What exactly is a social enterprise? Can Levi’s be counted as one because it practices sustainability? Can KABOOM! because its operations are entrepreneurial? The term (which encompasses both profitable and non-profit initiatives) has had critics and confused bystanders shaking their heads and voicing alternatives for a while.
The criticism seems mostly to rest on the entrepreneur part. Some critics think it’s too indicative of ego-maximizing initiatives and diminishes the societal aspect of the term, while others (including Jay Goltz, author of a recent New York Times op-ed) think entrepreneurship is synonymous with making a profit, which not all social enterprises do.
Although I’m sometimes frustrated that we don’t have a clear vernacular to use when talking about social mission and business (sustainability and CSR call forth a whole new wave of head shaking), I’m not bothered by the fact that people have varying perceptions of ‘it.’ Social enterprise is defined by actions and changed lives and environments rather than by academics, pundits and bloggers. My friend Martin Montero brings it back to the mission: “In general, I think if the ‘solution’ does not increase the amount of power the powerless/poor have, it’s not a social enterprise, it’s a joke.”*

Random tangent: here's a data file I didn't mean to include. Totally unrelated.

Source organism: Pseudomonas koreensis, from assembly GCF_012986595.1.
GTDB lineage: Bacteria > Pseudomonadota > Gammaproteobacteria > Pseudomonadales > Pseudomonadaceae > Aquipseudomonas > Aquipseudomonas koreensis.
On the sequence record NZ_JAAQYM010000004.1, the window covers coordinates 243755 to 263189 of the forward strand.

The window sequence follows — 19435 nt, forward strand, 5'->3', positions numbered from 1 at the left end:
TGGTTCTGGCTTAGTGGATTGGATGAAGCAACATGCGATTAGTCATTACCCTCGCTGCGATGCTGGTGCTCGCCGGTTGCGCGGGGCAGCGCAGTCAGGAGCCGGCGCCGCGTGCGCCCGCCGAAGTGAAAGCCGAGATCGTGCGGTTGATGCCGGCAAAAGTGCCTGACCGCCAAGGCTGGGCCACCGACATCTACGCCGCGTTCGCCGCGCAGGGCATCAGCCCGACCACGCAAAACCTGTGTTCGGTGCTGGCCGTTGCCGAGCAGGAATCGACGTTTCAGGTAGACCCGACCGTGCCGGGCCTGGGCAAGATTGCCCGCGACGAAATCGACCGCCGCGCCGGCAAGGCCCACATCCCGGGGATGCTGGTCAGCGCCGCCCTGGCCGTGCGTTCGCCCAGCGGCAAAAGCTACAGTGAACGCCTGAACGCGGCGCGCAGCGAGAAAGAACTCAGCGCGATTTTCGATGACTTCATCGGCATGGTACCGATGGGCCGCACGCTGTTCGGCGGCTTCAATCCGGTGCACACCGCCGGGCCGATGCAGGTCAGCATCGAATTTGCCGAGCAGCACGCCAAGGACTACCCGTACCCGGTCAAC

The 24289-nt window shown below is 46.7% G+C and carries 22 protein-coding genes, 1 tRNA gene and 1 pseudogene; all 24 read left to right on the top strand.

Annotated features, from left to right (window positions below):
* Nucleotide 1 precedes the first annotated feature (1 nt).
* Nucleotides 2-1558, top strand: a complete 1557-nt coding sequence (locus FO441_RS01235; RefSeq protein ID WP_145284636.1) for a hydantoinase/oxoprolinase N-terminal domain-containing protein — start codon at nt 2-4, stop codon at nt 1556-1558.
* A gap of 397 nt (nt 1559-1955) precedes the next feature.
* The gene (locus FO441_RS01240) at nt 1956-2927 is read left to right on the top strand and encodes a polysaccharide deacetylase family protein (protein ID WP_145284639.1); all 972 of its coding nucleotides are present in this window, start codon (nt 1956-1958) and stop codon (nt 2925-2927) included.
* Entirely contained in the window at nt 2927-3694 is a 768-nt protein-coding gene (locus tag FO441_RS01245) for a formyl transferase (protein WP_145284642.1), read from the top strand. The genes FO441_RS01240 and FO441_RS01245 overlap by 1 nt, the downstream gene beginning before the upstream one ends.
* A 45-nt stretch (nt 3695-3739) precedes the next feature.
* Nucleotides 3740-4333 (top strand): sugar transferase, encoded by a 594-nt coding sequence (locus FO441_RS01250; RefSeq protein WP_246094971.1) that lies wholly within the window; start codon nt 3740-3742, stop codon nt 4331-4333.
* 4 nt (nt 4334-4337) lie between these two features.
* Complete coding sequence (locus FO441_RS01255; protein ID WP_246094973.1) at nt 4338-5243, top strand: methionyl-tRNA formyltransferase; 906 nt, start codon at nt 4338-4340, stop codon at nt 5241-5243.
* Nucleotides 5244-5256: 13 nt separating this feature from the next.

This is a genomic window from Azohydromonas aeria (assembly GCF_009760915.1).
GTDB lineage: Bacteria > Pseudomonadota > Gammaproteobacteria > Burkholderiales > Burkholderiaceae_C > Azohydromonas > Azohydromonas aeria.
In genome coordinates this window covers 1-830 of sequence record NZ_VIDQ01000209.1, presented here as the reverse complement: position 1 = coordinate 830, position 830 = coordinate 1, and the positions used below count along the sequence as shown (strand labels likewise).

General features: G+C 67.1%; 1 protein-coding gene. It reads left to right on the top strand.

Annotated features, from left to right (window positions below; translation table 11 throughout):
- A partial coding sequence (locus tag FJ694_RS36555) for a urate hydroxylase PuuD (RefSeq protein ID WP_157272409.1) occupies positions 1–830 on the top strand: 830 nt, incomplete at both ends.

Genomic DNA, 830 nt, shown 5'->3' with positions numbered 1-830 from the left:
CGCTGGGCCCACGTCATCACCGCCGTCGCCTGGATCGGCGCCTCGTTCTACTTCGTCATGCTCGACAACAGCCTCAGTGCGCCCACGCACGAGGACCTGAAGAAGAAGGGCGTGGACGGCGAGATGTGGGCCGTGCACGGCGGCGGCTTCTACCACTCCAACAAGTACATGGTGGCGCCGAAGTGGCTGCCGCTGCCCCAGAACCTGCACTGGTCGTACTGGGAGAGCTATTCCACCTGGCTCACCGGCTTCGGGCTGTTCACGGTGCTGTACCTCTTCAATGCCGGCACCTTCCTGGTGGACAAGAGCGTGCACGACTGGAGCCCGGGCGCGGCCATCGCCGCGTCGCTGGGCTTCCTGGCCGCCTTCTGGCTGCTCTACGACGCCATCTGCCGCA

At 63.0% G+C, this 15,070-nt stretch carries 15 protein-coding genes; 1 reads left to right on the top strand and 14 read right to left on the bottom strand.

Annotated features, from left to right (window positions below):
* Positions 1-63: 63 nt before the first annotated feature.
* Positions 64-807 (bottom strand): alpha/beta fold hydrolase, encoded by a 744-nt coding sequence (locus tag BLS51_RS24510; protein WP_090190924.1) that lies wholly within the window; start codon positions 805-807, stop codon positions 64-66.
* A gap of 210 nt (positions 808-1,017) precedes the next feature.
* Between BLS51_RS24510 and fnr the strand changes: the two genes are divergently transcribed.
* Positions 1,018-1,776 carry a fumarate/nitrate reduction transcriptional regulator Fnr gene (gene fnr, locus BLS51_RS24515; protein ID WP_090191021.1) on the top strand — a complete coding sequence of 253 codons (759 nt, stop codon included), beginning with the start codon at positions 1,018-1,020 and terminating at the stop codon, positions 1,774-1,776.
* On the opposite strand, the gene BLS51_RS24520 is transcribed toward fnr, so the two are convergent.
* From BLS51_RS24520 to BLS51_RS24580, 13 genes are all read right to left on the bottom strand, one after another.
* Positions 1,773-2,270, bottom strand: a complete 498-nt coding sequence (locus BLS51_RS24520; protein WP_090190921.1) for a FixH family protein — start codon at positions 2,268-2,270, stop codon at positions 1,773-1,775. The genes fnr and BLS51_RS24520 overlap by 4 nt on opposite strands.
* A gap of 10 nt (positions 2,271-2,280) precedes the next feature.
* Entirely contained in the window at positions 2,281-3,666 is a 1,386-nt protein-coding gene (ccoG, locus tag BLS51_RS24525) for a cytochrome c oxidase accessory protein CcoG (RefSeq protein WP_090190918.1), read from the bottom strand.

*Martin gave this quote to John Townsend, who writes for Changemakers.
Photo credit: Artfire.